The Revenant is an epic drama about survival, revenge & oddly enough finding peace. Loosely based on frontiersman Hugh Glass’ book by the same name, The Revenant follows Glass as he survives a brutal bear attack, is left for dead & fights to stay alive and seek revenge on those who he feels have done him so wrong. It’s difficult to discuss The Revenant without mentioning the natural beauty captured in the film in the surroundings of the characters. With that being said, the same element that is providing such awe-inspiring visuals also serves as an acute reminder that nature can be a treacherous and unforgiving adversary, as both our protagonist & antagonist alike know all too well. The unfiltered natural beauty (more on that below) of this film is only matched by the ultra-realism of the intense action & survival sequences that are as intimate & grotesque as they are necessary to tell the tale.
The lead actor in The Revenant is Leonardo DiCaprio who is at the height of his craft and it shows on screen. Much like when Tom Hanks played Chuck Noland in Cast Away, there is a long period of time in the film where DiCaprio isn’t speaking but is still not allowing you to forget the rage which drives him towards his ultimate goal of revenge. Who knew that a person unable to speak and strapped to a makeshift stretcher could display so much emotion with just noises and facial expressions. All in all, DiCaprio’s performance in The Revenant may go down as one of his best roles ever. The ‘bad guy’ (personally I consider ‘nature’ the bad guy) in the film is John Fitzgerald played masterfully by Tom Hardy who is fantastic in every role he takes at this point. The key to a good antagonist is the ability to relate to his cause and Fitzgerald’s cause is a selfish but realistic one in saving his own skin & the skins of the animals he’s killed so he’ll have some money in his pocket and to not be frozen to death on top of a mountain or killed by Indians. It’s not a difficult concept to grasp after the frenzied first twenty minutes of the film. These two characters don’t have many scenes together but those few scenes are full of intensity and anticipation for what will come next because Fitzgerald’s character is so intensely volatile. On a side note, Will Poulter had a larger role in the film than I anticipated and did an excellent job to not get overpowered by the bombastic performance of Hardy and the quiet intensity of DiCaprio. He’s been in a few fairly popular movies in recent years but I thought he more than held his own in this one.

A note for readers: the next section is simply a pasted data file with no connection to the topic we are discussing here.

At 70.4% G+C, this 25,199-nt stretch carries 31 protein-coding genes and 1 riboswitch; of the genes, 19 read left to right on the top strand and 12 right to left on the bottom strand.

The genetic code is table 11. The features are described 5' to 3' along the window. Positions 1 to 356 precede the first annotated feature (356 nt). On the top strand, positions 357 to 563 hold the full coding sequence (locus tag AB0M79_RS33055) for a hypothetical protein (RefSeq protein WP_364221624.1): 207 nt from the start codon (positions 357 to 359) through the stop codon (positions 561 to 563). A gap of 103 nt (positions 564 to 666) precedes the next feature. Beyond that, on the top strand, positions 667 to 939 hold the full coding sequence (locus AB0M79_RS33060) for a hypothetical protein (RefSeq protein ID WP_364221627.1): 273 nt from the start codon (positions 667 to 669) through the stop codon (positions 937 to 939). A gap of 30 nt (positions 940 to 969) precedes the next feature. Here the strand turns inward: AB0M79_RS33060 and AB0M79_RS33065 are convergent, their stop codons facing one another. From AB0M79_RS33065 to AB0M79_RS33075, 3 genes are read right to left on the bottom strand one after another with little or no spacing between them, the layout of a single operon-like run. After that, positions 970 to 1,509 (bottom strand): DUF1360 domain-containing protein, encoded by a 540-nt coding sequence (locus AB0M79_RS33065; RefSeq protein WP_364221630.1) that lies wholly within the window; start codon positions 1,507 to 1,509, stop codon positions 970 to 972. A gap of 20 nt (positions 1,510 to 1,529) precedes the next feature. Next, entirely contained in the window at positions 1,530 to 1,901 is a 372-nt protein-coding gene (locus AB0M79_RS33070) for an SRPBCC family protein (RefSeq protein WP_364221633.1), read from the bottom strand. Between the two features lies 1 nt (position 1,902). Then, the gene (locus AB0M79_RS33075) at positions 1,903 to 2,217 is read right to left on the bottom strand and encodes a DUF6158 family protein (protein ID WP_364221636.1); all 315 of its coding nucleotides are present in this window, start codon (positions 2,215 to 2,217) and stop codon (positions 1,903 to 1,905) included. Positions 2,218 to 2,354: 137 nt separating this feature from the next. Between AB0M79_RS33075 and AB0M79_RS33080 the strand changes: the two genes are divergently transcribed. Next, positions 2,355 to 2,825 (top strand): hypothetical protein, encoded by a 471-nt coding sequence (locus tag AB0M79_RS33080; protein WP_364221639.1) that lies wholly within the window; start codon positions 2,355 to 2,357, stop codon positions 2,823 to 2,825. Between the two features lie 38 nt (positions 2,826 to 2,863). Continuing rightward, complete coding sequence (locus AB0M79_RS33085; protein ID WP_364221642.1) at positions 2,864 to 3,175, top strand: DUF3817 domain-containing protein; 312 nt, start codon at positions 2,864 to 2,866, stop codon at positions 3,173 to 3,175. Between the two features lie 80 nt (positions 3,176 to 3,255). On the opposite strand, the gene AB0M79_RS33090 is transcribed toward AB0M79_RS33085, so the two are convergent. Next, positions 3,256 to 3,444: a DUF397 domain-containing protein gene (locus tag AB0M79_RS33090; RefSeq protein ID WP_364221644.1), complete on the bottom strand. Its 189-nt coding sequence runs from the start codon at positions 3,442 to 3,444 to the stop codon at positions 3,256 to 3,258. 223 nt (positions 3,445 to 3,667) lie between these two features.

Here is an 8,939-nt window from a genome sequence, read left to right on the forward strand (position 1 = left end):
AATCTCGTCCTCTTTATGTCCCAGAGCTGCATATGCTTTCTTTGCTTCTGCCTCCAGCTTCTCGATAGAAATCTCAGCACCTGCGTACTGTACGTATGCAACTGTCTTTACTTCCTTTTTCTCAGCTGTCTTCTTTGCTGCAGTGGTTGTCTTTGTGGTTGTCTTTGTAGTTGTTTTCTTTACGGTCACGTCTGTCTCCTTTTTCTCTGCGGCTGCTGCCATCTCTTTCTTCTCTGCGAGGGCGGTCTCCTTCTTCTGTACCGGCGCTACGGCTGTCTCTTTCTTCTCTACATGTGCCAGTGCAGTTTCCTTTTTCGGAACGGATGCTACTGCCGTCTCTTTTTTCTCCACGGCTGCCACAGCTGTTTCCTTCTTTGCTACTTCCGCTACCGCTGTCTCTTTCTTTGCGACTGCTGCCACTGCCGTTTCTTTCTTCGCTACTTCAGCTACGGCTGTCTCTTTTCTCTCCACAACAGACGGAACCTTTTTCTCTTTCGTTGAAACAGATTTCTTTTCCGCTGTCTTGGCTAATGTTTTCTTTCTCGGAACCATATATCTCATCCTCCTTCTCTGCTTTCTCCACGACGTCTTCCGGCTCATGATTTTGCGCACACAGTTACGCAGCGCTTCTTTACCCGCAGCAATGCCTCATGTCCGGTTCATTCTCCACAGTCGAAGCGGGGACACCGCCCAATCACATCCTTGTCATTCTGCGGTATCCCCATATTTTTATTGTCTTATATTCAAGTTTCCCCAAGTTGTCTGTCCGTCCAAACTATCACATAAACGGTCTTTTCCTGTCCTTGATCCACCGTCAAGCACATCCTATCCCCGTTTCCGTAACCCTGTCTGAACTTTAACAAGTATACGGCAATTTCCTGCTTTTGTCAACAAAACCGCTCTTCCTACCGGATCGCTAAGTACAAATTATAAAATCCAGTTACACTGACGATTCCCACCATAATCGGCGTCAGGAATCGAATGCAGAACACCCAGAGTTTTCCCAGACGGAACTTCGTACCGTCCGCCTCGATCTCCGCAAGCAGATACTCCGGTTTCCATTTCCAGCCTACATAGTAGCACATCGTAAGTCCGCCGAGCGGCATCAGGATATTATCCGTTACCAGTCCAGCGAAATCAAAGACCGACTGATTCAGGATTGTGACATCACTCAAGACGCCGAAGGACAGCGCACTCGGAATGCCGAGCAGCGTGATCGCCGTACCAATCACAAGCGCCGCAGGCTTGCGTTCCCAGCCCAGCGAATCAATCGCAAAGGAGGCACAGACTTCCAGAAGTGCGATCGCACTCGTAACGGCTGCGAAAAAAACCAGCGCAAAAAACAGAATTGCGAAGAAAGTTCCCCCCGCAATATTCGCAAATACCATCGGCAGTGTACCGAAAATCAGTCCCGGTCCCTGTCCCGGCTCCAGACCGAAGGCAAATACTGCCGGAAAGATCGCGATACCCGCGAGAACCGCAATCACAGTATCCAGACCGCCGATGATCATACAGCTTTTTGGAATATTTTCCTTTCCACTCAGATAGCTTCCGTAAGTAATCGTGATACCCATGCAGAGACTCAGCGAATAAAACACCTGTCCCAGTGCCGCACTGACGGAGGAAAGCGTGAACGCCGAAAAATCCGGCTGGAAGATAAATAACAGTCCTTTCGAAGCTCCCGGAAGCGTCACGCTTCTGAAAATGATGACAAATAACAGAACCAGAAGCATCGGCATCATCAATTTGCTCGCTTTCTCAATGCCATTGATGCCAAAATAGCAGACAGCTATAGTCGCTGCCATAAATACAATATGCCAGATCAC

It usually takes a director decades to find a style all his or her own but Alejandro G. Inarritu has managed to do so with just a handful under his belt. Just a year after winning the Academy Award for Best Director for Birdman, Inarritu has hit another grand slam with The Revenant. Alejandro’s style is identifiable by the long sweeping shots with very few cuts keeping you locked onto the characters, action & scene almost like hypnosis which, according to reports, causes friction between the director and actors because he prefers long takes instead of many short ones. I was anxious to see how this epic frontier film with such high profile actors would work with his style but he chose the perfect two method actors for The Revenant because DiCaprio & Hardy didn’t just play characters in the film, they became those two people for this movie. Alejandro G. Inarritu milked every ounce of greatness from them both to create a powerful and equally gorgeous film and he is quickly becoming the hot directorial name in Hollywood for all of the right reasons.
Let’s go ahead and get this out in the open: no true survival movie is butterflies and rainbows and The Revenant is no walk in the park. The characters in this film are tough men who have lived tougher lives, are trying to navigate through some of the world’s most difficult terrains while having to constantly deal with Native Americans trying to kill them. There is very coarse language, tough decisions and the now infamous bear attack scene may be one of the most brutal scenes that I’ve ever seen in a movie. Every survival movie eventually teaches us a very basic lesson: that a human being will go to great lengths and sometimes very low lows just to survive and both of those scenarios are portrayed in The Revenant in all of their realistic glory. The visceral action and survival scenes in the film are only matched by the unmatched beauty of the landscape around them. The Revenant was filmed completely in natural light and it shows in many scenes where you just look at the screen and marvel at some of the shots that would even make National Geographic jealous. The Revenant is a long one also, with a runtime of just over two and a half hours but definitely worth watching if you want to see two great actors turn in some of their top performances filmed in an unorthodox style that may soon be a trend in Hollywood.
I give The Revenant five Popcorn Buckets and highly suggest you check it out.
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